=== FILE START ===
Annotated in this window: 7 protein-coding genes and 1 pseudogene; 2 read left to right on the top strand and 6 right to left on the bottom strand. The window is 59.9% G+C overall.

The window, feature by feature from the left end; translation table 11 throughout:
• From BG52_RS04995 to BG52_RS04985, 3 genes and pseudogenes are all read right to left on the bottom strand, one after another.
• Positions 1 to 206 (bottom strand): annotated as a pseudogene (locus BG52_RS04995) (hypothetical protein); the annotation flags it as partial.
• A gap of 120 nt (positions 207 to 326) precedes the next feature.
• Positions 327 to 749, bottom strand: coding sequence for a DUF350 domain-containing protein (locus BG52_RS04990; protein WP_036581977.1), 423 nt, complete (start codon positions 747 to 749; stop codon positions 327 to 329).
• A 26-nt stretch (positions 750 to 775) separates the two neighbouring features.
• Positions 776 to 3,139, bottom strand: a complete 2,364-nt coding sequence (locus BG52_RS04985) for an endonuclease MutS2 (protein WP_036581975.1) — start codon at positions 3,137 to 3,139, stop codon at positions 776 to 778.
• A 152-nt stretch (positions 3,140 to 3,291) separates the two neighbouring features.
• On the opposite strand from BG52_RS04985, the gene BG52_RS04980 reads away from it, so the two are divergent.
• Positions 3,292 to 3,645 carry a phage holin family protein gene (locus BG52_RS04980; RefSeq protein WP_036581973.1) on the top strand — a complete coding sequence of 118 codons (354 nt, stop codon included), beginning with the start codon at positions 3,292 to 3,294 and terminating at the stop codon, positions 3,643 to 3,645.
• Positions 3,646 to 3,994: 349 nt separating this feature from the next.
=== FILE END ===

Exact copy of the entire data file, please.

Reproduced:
Annotated in this window: 7 protein-coding genes and 1 pseudogene; 2 read left to right on the top strand and 6 right to left on the bottom strand. The window is 59.9% G+C overall.

The window, feature by feature from the left end; translation table 11 throughout:
• From BG52_RS04995 to BG52_RS04985, 3 genes and pseudogenes are all read right to left on the bottom strand, one after another.
• Positions 1 to 206 (bottom strand): annotated as a pseudogene (locus BG52_RS04995) (hypothetical protein); the annotation flags it as partial.
• A gap of 120 nt (positions 207 to 326) precedes the next feature.
• Positions 327 to 749, bottom strand: coding sequence for a DUF350 domain-containing protein (locus BG52_RS04990; protein WP_036581977.1), 423 nt, complete (start codon positions 747 to 749; stop codon positions 327 to 329).
• A 26-nt stretch (positions 750 to 775) separates the two neighbouring features.
• Positions 776 to 3,139, bottom strand: a complete 2,364-nt coding sequence (locus BG52_RS04985) for an endonuclease MutS2 (protein WP_036581975.1) — start codon at positions 3,137 to 3,139, stop codon at positions 776 to 778.
• A 152-nt stretch (positions 3,140 to 3,291) separates the two neighbouring features.
• On the opposite strand from BG52_RS04985, the gene BG52_RS04980 reads away from it, so the two are divergent.
• Positions 3,292 to 3,645 carry a phage holin family protein gene (locus BG52_RS04980; RefSeq protein WP_036581973.1) on the top strand — a complete coding sequence of 118 codons (354 nt, stop codon included), beginning with the start codon at positions 3,292 to 3,294 and terminating at the stop codon, positions 3,643 to 3,645.
• Positions 3,646 to 3,994: 349 nt separating this feature from the next.